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Oak Now the Official U.S. National Tree

America's Official National Tree Now Legit

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Nearly Five years after being voted the United States' favorite tree, Congressional passage and presidential signing of an historic bill made it official in late 2004 - America's National Tree is the Oak. "Having oak as our National Tree is in keeping with the wishes of the hundreds of thousands of people who helped choose this striking symbol of our nation’s great strength," said John Rosenow, president of The National Arbor Day Foundation.

Votes were tallied in April, 2001 and results announced on the Nation's Capitol grounds in Washington D.C. The oak was selected during a four-month-long open voting process hosted by the Arbor Day Foundation. From the first day of voting, oak was the people’s clear choice, finishing with more than 101,000 votes, compared to almost 81,000 for the magnificent runner-up, the redwood. Rounding out the top five were the dogwood, maple, and pine.

People were invited to vote for one of 21 candidate trees, based on broad tree categories (genera) that included the State Trees of all 50 states and the District of Columbia. Each voter also had the option to write in any other tree selection they preferred.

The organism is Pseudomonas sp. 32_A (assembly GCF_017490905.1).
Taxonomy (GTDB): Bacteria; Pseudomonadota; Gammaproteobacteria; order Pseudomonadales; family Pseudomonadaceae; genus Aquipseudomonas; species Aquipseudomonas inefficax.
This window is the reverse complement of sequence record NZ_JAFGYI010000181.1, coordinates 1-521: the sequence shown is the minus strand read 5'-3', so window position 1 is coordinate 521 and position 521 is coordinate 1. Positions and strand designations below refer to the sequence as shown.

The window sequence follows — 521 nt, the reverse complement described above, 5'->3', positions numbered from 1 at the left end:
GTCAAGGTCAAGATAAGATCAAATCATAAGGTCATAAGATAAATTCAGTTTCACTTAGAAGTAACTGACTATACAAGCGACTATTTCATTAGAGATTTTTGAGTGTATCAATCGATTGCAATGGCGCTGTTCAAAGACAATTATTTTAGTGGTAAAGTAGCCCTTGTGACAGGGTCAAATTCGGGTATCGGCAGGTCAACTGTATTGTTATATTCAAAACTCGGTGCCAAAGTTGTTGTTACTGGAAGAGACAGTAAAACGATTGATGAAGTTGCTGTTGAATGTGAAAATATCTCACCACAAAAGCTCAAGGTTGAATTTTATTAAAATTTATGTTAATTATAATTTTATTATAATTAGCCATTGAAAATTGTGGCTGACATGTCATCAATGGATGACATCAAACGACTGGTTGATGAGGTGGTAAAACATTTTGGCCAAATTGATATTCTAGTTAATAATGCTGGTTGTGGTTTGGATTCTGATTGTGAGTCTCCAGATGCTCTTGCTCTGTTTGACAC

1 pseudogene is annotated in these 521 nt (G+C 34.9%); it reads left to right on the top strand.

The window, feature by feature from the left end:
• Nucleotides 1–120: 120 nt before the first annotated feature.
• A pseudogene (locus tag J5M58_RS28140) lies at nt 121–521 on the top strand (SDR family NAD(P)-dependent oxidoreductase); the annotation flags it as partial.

Advocates of the oak praised its diversity, with more than 60 species growing in the United States, making oaks America’s most widespread hardwood tree. There is an oak species that grows naturally in nearly every state in the continental U.S.

Individual oaks have also played a part in many important American historical events, from Abraham Lincoln’s use of the Salt River Ford Oak as a marker in crossing a river near Homer, Illinois, to Andrew Jackson taking shelter under Louisiana’s Sunnybrook Oaks on his way to the Battle of New Orleans. In the annals of military history, "Old Ironsides," the USS Constitution, took its nickname from the strength of its live oak hull, famous for repelling British cannonballs.

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